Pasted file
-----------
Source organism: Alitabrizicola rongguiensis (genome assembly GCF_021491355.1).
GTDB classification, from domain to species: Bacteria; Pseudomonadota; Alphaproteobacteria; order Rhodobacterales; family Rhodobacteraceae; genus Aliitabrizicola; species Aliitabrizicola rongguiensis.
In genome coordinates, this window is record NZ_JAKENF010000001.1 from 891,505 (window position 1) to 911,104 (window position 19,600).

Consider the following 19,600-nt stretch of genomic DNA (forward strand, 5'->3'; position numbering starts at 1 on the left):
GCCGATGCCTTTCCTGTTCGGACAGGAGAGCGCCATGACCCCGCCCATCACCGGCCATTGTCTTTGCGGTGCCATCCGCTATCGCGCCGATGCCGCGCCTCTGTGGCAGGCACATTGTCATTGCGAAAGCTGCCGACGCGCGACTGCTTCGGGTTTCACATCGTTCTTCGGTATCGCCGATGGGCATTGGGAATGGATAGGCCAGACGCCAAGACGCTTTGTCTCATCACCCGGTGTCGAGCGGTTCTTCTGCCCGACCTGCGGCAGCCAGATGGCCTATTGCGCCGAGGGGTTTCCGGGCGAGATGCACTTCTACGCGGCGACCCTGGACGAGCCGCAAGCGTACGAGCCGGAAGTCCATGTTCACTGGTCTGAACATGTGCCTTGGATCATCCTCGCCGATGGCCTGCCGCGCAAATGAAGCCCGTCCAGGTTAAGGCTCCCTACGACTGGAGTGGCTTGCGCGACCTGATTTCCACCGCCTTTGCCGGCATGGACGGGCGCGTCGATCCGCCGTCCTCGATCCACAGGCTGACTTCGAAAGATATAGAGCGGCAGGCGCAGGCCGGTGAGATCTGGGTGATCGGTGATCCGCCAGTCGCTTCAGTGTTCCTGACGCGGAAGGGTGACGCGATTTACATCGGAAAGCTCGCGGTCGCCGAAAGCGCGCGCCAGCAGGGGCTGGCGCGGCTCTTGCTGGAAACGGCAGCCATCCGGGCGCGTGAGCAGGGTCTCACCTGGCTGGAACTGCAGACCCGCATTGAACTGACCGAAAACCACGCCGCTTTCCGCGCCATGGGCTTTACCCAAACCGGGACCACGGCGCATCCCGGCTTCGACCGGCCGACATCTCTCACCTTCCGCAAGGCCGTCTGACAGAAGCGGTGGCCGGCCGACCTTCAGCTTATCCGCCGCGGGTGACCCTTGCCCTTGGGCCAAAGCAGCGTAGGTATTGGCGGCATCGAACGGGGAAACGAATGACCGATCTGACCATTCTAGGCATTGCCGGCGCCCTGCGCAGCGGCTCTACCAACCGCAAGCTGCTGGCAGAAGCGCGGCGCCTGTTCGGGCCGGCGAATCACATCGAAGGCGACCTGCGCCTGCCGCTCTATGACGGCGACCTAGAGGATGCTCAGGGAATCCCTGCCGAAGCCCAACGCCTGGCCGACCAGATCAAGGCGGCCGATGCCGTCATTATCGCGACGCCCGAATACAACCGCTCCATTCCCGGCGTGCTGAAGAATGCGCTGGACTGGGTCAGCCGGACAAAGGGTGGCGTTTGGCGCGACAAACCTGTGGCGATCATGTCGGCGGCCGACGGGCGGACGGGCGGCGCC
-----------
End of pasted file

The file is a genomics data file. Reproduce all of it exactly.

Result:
Source organism: Alitabrizicola rongguiensis (genome assembly GCF_021491355.1).
GTDB classification, from domain to species: Bacteria; Pseudomonadota; Alphaproteobacteria; order Rhodobacterales; family Rhodobacteraceae; genus Aliitabrizicola; species Aliitabrizicola rongguiensis.
In genome coordinates, this window is record NZ_JAKENF010000001.1 from 891,505 (window position 1) to 911,104 (window position 19,600).

Consider the following 19,600-nt stretch of genomic DNA (forward strand, 5'->3'; position numbering starts at 1 on the left):
GCCGATGCCTTTCCTGTTCGGACAGGAGAGCGCCATGACCCCGCCCATCACCGGCCATTGTCTTTGCGGTGCCATCCGCTATCGCGCCGATGCCGCGCCTCTGTGGCAGGCACATTGTCATTGCGAAAGCTGCCGACGCGCGACTGCTTCGGGTTTCACATCGTTCTTCGGTATCGCCGATGGGCATTGGGAATGGATAGGCCAGACGCCAAGACGCTTTGTCTCATCACCCGGTGTCGAGCGGTTCTTCTGCCCGACCTGCGGCAGCCAGATGGCCTATTGCGCCGAGGGGTTTCCGGGCGAGATGCACTTCTACGCGGCGACCCTGGACGAGCCGCAAGCGTACGAGCCGGAAGTCCATGTTCACTGGTCTGAACATGTGCCTTGGATCATCCTCGCCGATGGCCTGCCGCGCAAATGAAGCCCGTCCAGGTTAAGGCTCCCTACGACTGGAGTGGCTTGCGCGACCTGATTTCCACCGCCTTTGCCGGCATGGACGGGCGCGTCGATCCGCCGTCCTCGATCCACAGGCTGACTTCGAAAGATATAGAGCGGCAGGCGCAGGCCGGTGAGATCTGGGTGATCGGTGATCCGCCAGTCGCTTCAGTGTTCCTGACGCGGAAGGGTGACGCGATTTACATCGGAAAGCTCGCGGTCGCCGAAAGCGCGCGCCAGCAGGGGCTGGCGCGGCTCTTGCTGGAAACGGCAGCCATCCGGGCGCGTGAGCAGGGTCTCACCTGGCTGGAACTGCAGACCCGCATTGAACTGACCGAAAACCACGCCGCTTTCCGCGCCATGGGCTTTACCCAAACCGGGACCACGGCGCATCCCGGCTTCGACCGGCCGACATCTCTCACCTTCCGCAAGGCCGTCTGACAGAAGCGGTGGCCGGCCGACCTTCAGCTTATCCGCCGCGGGTGACCCTTGCCCTTGGGCCAAAGCAGCGTAGGTATTGGCGGCATCGAACGGGGAAACGAATGACCGATCTGACCATTCTAGGCATTGCCGGCGCCCTGCGCAGCGGCTCTACCAACCGCAAGCTGCTGGCAGAAGCGCGGCGCCTGTTCGGGCCGGCGAATCACATCGAAGGCGACCTGCGCCTGCCGCTCTATGACGGCGACCTAGAGGATGCTCAGGGAATCCCTGCCGAAGCCCAACGCCTGGCCGACCAGATCAAGGCGGCCGATGCCGTCATTATCGCGACGCCCGAATACAACCGCTCCATTCCCGGCGTGCTGAAGAATGCGCTGGACTGGGTCAGCCGGACAAAGGGTGGCGTTTGGCGCGACAAACCTGTGGCGATCATGTCGGCGGCCGACGGGCGGACGGGCGGCGCC